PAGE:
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Make Your Own Poncho, Please

It’s only been autumn for a couple of days now, but there’s one fall fashion trend that I’m already sick of: the poncho. I have nothing against the garment itself; I’m just tired of seeing the giant doily that seems to be its most popular iteration.

I’m aware that not everyone who wants a poncho can afford the gorgeously crafted version, spun from the finest cashmere. I know that, when one can’t have Prada, sometimes Zara will do—indeed, sometimes even H&M will do—and I suppose that if one has no plans to wear a trendy item beyond the season at hand, there’s little point in spending a lot on that item. It’s just that a crappy poncho looks so very, well, crappy.

In a perfect world, all clothes would be well-constructed, perfectly fitted, and made from beautiful fabric. Most of the time, we have to settle for one or two of these attributes. The poncho, though, is basically nothing but a piece of fabric, so, when it’s made from bad fabric—acrylic yarn, for example—it’s just bad. And because the poncho is so simple, it’s really, really easy to make one that doesn’t look like shit. If you have basic knitting skills, or can sew a straight seam, you can have a lovely poncho you’ll be delighted to wear this fall and beyond.

The poncho is pretty much the easiest knitting project there is. It’s really not much more complex than a scarf—just bigger—and if you knit in the round, it’s actually easier. There’s an absurdly simple poncho pattern in The Knit Stitch, a great book for beginners. I’m working on this poncho right now myself. Basically, it’s just a big tube. I’m using a wonderful hand-painted yarn, variegated shades of sage and turquoise and soft brown in a merino blend.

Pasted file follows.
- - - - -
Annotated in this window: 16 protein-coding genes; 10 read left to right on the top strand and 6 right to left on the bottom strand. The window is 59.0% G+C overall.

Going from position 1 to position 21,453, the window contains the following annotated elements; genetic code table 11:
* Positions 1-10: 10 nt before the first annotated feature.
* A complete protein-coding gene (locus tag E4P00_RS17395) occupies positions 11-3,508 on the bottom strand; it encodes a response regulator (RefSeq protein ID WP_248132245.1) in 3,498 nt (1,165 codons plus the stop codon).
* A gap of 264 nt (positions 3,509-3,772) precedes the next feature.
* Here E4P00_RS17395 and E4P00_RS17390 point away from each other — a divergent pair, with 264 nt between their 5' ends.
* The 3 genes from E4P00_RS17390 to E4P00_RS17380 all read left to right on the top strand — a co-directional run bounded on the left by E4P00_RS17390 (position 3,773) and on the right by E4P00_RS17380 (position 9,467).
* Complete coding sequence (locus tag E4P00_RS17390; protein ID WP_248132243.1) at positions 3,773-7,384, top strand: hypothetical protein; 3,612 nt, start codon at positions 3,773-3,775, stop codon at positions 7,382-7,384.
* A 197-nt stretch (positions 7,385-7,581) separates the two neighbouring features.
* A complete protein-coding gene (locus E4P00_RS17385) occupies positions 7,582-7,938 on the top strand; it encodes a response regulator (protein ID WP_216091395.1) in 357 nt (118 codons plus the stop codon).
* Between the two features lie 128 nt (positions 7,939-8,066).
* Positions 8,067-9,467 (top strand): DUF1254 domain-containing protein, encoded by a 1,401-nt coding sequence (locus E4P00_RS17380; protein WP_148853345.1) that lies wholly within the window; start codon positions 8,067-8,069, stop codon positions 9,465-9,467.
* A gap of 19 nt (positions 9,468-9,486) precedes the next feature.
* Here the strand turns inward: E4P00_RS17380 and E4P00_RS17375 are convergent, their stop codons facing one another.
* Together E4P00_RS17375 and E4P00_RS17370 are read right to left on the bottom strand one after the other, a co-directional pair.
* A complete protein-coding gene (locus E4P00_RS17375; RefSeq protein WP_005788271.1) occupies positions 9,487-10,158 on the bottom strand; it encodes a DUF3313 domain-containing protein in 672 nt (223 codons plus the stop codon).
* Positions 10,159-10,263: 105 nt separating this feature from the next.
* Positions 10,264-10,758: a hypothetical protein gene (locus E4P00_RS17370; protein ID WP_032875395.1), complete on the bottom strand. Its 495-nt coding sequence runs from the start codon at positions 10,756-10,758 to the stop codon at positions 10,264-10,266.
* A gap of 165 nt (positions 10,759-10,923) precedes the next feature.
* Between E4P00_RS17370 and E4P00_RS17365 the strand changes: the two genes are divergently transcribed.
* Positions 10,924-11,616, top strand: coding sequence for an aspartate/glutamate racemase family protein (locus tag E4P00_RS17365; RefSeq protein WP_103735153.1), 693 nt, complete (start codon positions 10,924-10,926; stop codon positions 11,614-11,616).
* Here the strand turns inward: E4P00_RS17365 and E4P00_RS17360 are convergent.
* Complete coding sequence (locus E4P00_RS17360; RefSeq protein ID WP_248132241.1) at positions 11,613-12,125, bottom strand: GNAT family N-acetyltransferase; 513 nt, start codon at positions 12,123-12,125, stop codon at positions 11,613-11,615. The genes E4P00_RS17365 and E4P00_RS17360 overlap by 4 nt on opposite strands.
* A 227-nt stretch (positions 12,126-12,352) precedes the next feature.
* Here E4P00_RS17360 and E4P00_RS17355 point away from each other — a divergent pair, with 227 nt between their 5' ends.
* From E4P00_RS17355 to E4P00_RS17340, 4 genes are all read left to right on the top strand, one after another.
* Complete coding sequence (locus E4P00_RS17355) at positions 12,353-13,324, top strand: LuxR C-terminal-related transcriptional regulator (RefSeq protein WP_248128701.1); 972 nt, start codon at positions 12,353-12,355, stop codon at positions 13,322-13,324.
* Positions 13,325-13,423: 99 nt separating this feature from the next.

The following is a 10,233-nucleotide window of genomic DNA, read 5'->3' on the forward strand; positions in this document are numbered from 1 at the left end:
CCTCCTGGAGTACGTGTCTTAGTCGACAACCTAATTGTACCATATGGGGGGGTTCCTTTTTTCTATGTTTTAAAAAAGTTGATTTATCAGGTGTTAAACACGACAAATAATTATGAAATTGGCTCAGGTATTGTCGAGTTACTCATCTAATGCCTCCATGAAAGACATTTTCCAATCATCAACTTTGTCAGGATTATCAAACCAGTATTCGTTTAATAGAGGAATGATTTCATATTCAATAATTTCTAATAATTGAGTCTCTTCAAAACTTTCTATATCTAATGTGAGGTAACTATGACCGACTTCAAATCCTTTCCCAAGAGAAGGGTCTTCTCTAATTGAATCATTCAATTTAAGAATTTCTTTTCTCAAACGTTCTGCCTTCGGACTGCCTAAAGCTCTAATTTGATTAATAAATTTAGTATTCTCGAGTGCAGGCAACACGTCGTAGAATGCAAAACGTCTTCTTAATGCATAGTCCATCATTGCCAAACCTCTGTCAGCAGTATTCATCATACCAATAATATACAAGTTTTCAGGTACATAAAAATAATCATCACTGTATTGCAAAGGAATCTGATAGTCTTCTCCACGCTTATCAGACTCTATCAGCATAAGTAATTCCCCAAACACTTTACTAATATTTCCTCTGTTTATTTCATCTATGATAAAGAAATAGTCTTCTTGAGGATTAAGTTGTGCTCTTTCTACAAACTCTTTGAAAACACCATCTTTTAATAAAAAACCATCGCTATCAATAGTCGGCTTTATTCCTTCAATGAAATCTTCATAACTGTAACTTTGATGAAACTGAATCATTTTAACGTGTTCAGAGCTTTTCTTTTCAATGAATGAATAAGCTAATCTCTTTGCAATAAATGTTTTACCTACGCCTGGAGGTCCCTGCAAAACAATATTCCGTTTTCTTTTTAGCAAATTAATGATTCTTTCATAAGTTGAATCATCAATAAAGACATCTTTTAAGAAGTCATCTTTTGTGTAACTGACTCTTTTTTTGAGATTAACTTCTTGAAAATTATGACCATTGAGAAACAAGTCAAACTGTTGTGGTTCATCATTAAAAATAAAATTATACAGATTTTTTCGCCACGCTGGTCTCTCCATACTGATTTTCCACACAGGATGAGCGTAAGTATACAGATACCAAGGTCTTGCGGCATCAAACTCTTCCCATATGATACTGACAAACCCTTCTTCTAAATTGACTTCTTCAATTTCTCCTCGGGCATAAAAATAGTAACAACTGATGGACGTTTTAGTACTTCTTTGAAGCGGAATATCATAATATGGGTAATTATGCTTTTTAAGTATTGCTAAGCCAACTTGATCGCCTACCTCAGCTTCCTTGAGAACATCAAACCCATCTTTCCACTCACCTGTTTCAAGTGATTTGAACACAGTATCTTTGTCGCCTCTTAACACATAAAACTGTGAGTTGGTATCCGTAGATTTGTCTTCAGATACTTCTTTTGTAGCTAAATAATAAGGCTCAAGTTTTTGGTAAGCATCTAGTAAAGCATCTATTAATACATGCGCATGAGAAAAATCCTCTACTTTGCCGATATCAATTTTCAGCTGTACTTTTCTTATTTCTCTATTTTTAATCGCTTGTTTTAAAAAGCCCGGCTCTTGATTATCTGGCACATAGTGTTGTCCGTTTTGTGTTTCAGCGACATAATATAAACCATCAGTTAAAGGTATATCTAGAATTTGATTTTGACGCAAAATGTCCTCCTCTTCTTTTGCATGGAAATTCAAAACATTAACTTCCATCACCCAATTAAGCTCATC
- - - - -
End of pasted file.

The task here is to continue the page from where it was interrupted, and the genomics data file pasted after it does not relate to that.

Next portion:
For the more advanced knitters, there are snazzy poncho patterns in Debbie Stoller’s awesome Stitch ’N Bitch and Big Just Got Bigger by Rowan—the latter is an especially good resource because it contains projects designed especially for big, fat yarns, so they knit up fast. The web is also a great source for poncho patterns. A Google search immediately turned up this saucy little number at Yarn Harlot. The redoubtable Knitty.com offers a couple of new poncho patterns, too.

The world is full of scrumptious yarn, yarn spun from luscious fibers dyed elegant and exciting colors. If you’re not blessed with a great local store, there are virtual shops aplenty. I’m fond of Yarn Market.

But you don’t have to knit to have a poncho. If you can cut out a couple of rectangles and stitch them together, you can have a poncho in minutes. As with the knitted poncho, the key is fine materials. Even the most rudimentary fabric store should have some nice drapey woollens and elegant knits, and, since a poncho should only require a couple of yards of fabric, you can splurge a little. If you really don’t find anything you like at your local Jo-Ann, look online at stores like Fashion Fabrics Club. If you feel like you could use a little guidance, there are poncho patterns for sewers, too. This McCall’s pattern has ponchos and capelets attainable by even the least experienced seamstress.

September 24, 2004 | Permalink


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